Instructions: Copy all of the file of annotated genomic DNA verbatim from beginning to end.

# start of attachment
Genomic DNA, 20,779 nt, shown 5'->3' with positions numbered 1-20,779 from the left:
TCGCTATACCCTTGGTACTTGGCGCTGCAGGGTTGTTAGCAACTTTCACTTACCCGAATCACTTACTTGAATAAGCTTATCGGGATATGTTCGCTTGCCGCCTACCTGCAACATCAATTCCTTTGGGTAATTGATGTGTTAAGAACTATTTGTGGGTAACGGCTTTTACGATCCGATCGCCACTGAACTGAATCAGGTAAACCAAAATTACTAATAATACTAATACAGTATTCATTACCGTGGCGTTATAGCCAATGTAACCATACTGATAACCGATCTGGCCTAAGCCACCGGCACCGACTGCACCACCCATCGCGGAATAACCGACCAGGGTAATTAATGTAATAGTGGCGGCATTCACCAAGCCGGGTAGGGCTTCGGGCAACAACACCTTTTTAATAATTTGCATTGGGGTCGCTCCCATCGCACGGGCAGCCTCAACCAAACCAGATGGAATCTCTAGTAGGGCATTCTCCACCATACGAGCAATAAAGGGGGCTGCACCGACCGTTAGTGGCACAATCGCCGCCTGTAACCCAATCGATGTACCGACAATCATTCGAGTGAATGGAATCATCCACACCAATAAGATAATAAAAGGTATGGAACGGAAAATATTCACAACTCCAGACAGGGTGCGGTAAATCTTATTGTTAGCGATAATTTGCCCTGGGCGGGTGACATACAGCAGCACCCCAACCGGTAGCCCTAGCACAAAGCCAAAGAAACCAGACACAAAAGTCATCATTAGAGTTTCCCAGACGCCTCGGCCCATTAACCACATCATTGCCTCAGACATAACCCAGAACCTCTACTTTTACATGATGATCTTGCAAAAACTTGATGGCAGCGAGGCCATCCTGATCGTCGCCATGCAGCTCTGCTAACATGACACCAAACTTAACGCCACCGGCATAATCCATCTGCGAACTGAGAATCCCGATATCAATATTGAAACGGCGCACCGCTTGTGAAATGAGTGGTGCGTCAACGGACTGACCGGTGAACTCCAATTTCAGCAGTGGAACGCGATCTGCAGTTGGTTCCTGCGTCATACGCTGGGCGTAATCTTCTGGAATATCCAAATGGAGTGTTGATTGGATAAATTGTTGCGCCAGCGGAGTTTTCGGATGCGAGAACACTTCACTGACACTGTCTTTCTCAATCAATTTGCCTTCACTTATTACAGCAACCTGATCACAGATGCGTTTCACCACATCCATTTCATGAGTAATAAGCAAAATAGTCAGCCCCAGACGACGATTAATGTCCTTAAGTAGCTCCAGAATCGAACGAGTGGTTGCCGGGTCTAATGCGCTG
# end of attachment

Genomic DNA, 20,779 nt, shown 5'->3' with positions numbered 1-20,779 from the left:
TCGCTATACCCTTGGTACTTGGCGCTGCAGGGTTGTTAGCAACTTTCACTTACCCGAATCACTTACTTGAATAAGCTTATCGGGATATGTTCGCTTGCCGCCTACCTGCAACATCAATTCCTTTGGGTAATTGATGTGTTAAGAACTATTTGTGGGTAACGGCTTTTACGATCCGATCGCCACTGAACTGAATCAGGTAAACCAAAATTACTAATAATACTAATACAGTATTCATTACCGTGGCGTTATAGCCAATGTAACCATACTGATAACCGATCTGGCCTAAGCCACCGGCACCGACTGCACCACCCATCGCGGAATAACCGACCAGGGTAATTAATGTAATAGTGGCGGCATTCACCAAGCCGGGTAGGGCTTCGGGCAACAACACCTTTTTAATAATTTGCATTGGGGTCGCTCCCATCGCACGGGCAGCCTCAACCAAACCAGATGGAATCTCTAGTAGGGCATTCTCCACCATACGAGCAATAAAGGGGGCTGCACCGACCGTTAGTGGCACAATCGCCGCCTGTAACCCAATCGATGTACCGACAATCATTCGAGTGAATGGAATCATCCACACCAATAAGATAATAAAAGGTATGGAACGGAAAATATTCACAACTCCAGACAGGGTGCGGTAAATCTTATTGTTAGCGATAATTTGCCCTGGGCGGGTGACATACAGCAGCACCCCAACCGGTAGCCCTAGCACAAAGCCAAAGAAACCAGACACAAAAGTCATCATTAGAGTTTCCCAGACGCCTCGGCCCATTAACCACATCATTGCCTCAGACATAACCCAGAACCTCTACTTTTACATGATGATCTTGCAAAAACTTGATGGCAGCGAGGCCATCCTGATCGTCGCCATGCAGCTCTGCTAACATGACACCAAACTTAACGCCACCGGCATAATCCATCTGCGAACTGAGAATCCCGATATCAATATTGAAACGGCGCACCGCTTGTGAAATGAGTGGTGCGTCAACGGACTGACCGGTGAACTCCAATTTCAGCAGTGGAACGCGATCTGCAGTTGGTTCCTGCGTCATACGCTGGGCGTAATCTTCTGGAATATCCAAATGGAGTGTTGATTGGATAAATTGTTGCGCCAGCGGAGTTTTCGGATGCGAGAACACTTCACTGACACTGTCTTTCTCAATCAATTTGCCTTCACTTATTACAGCAACCTGATCACAGATGCGTTTCACCACATCCATTTCATGAGTAATAAGCAAAATAGTCAGCCCCAGACGACGATTAATGTCCTTAAGTAGCTCCAGAATCGAACGAGTGGTTGCCGGGTCTAATGCGCTG